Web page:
Respect: Means that as human beings entering an open learning environment, our activities are first and foremost grounded in the foundations of human dignity, social justice and inclusion. We respect the spiritual and cultural orientations of our members; we act and use language that shows our shared respect for all gender identities, sexual orientations. We create space for and honour the contributions of members with non-dominant identities and lived experiences. We also take advice constructively from professors, peers, and from supervisors in our professional contexts. The social context in which this course is situated includes the need to call out anti-black racism in all of its forms and to revise systems of schooling framed by oppressive, colonial ideologies. In this course, respect includes finding ways to design online learning that addresses the 94 Calls to Action by the Truth and Reconciliation Commission and that aligns with the work of #blacklivesmatter, organizations such as the NAACP and the United Nations, which has named the decade from 2015-2024 the Decade for People of African Descent.

Trust: Means that in this course, we trust that we all enter into this community to learn to teach students online. We engage honestly in this work, we model fairness and transparency in our thinking. This looks like sharing insights openly in discussions; considering a balance of perspectives before posting, and trusting that others’ intentions are the same.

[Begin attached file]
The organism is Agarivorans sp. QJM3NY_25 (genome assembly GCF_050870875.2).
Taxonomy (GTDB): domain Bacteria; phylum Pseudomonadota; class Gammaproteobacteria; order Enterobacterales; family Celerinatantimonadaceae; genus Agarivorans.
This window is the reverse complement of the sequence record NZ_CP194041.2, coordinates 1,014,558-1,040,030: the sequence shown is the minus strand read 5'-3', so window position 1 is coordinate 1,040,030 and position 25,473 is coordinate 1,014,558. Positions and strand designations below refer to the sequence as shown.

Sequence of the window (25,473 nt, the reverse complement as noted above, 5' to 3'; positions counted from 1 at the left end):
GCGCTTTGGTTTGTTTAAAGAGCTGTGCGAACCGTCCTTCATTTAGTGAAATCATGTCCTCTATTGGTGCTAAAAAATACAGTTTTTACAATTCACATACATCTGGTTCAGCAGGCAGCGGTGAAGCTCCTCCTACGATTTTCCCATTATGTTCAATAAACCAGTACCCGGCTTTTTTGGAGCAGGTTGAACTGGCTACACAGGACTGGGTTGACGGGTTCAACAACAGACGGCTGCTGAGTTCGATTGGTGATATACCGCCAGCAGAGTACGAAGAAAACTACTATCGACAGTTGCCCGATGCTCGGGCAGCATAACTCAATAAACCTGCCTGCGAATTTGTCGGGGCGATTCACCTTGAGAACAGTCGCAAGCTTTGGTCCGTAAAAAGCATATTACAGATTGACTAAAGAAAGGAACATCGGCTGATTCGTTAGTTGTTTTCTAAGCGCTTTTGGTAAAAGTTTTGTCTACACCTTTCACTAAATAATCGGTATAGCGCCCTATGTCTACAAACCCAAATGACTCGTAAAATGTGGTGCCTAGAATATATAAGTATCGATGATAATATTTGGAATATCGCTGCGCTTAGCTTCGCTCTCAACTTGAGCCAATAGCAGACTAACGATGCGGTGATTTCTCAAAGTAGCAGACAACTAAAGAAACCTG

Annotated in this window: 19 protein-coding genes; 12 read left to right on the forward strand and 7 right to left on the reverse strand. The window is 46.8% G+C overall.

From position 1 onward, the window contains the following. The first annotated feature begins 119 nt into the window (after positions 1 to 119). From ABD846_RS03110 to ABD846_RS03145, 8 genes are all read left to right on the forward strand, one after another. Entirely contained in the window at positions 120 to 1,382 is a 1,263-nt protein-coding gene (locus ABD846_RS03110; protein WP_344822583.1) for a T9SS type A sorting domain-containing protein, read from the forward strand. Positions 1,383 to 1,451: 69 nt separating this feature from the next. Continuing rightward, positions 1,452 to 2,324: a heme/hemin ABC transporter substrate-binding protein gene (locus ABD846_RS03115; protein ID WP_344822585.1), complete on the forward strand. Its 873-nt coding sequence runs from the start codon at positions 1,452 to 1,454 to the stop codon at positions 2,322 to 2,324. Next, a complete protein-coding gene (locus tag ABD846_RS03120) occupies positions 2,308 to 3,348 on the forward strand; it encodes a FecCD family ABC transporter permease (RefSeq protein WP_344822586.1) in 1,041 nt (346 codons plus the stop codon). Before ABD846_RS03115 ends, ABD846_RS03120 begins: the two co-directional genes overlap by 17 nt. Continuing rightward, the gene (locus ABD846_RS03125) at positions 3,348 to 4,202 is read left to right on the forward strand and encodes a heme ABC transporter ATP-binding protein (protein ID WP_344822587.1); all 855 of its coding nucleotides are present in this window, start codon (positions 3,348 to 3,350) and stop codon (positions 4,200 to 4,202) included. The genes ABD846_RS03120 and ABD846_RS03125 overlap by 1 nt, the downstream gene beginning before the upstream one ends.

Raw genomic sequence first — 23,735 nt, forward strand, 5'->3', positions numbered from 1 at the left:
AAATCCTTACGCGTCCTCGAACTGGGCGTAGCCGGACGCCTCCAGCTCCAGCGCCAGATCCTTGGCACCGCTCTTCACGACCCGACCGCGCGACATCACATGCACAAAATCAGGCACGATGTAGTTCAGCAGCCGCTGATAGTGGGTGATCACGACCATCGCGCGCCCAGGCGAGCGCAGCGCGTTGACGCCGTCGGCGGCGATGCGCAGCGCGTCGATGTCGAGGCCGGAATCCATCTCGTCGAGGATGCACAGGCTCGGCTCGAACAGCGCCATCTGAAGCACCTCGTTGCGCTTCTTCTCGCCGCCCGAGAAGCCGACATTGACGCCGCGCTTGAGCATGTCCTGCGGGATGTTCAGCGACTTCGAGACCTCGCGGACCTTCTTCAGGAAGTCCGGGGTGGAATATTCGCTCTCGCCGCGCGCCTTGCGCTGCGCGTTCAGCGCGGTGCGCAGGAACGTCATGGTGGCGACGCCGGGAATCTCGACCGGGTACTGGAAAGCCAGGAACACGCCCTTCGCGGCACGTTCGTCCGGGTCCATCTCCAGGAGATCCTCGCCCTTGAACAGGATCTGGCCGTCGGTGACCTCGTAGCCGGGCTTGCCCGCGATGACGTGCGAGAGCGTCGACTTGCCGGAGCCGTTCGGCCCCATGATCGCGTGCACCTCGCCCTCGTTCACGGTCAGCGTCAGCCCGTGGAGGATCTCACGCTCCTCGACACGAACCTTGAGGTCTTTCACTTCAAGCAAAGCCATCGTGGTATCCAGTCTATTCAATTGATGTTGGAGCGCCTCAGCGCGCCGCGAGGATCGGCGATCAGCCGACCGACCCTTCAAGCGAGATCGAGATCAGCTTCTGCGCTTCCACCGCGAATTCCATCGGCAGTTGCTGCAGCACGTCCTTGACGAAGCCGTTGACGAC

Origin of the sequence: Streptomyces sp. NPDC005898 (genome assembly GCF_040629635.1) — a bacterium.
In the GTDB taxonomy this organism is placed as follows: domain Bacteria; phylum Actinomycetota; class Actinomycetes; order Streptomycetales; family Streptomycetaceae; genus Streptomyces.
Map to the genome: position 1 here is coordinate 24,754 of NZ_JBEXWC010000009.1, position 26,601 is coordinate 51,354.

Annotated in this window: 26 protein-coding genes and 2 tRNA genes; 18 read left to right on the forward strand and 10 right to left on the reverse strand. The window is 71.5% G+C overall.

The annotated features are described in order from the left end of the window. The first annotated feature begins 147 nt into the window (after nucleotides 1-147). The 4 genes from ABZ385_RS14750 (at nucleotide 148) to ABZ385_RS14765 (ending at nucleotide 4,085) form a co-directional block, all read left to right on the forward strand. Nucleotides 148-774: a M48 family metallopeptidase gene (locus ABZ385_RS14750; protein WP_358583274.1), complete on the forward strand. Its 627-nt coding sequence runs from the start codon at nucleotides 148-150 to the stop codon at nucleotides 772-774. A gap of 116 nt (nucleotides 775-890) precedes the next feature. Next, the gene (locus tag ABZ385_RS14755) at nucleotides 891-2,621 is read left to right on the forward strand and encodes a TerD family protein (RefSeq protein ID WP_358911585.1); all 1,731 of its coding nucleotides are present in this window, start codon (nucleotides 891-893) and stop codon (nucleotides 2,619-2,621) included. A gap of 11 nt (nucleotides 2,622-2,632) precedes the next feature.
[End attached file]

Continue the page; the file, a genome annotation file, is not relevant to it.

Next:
Integrity: Means that we respect intellectual property rights, reflect on the ethics of our actions, and the moral implications of our choices in digital contexts. We support one another in the development of integrity in digital activities. This looks like considering how to model integrity online with our students; learning to use digital texts in ways that follow copyright regulations; citing ideas, images, videos, and texts appropriately; sharing reflections on how to maintain the standard of integrity in our online work. 

Because this is an open educational resource that could, potentially, be of interest to people around the world (and not just at uOttawa) we encourage you to practice the ethics of care, respect, trust and integrity in conversations about the course content on Twitter using the hashtag #OTL4K12 (which stands for Online Teaching & Learning for K-12).

If you have never used Twitter or a hashtag before, it’s easy. When you compose your Tweet, you include #OTL4K12 somewhere in your tweet (often, at the end). This allows people to search for tweets related to this course because you have “hashtagged” your message with this special code that can be found by Twitter search or by special programs that curate Tweets.

Learning Objectives for this Course

By the end of this course, students will…


  • Why it is so important to design for relationship building and social presence when teaching online;
  • About synchronous and asynchronous approaches to online course activities and when to use these approaches;
  • About accessibility standards for online courses;
  • Important theories of learning that can inform the design of online courses for K-12 students (Universal Design, TPACK)
  • Current research that can be used to inform instructional approaches online for K-12 students;
  • Ontario College of Teachers (OCT) expectations for the use of videoconferencing and social media platforms for professional purposes.


  • Cultivate meaningful, authentic relationships with learners in online course environments using a range of strategies;